Head teachers should decide whether to ban mobile phones in the classroom, the Education Secretary has said.
Catholic politician Damian Hinds said that while pupils should not be using their phones in lessons, it was up to schools to decide on the rules.
It comes after Sir Michael Wilshaw, the former head of Ofsted, called for mobile phones to be banned in schools.
Culture Secretary Matt Hancock has also said he admires head teachers who do not allow their use during the school day.
During education questions in the Commons, Conservative Neil O’Brien asked Mr Hinds to consider introducing stronger guidance on mobile phones.
The Harborough MP said: “A report by academics at the London School of Economics found that schools that introduced a ban on mobile phones saw a two per cent increase in the number of pupils achieving five good GCSEs.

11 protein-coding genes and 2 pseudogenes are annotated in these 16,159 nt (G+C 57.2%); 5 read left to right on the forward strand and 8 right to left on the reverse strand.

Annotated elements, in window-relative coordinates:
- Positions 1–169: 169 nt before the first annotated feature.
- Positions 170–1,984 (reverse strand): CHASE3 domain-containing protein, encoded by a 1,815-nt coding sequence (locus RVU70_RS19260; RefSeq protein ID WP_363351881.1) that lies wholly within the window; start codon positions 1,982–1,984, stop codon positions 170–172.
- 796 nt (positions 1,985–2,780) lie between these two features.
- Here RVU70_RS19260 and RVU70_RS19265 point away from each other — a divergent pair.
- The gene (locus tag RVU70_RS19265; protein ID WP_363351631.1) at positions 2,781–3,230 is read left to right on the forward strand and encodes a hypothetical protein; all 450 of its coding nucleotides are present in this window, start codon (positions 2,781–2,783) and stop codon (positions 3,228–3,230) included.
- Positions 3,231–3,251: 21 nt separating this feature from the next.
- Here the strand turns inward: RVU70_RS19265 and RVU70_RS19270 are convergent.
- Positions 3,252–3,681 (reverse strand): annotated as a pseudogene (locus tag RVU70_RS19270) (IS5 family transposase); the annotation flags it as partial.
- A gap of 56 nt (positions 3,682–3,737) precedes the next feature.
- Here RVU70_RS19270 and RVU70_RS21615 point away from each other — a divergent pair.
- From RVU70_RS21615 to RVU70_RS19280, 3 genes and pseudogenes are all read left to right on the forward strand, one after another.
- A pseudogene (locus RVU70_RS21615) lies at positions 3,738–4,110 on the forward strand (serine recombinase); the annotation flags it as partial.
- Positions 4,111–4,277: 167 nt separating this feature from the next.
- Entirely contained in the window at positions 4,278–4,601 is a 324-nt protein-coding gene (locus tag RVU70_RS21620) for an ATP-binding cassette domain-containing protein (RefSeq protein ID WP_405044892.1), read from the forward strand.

“The minister and I both agree with school freedom but will he consider introducing stronger guidance and more help for schools which choose to implement stronger controls on mobile phones?”
Mr Hinds, who was educated at St Ambrose R.C. College in Altrincham, Greater Manchester, said he agreed that children should be “off their phones and focused on their lessons”.
He said: “We know, as he says, from research that it also improves results, but I’m also very clear that the people in charge are the schools themselves, the head teachers, and it’s for them to make the detail of their discipline rules.”
Picture: A pupil holds a mobile phone in their hand during a lesson at school. (Jens Kalaene/PA).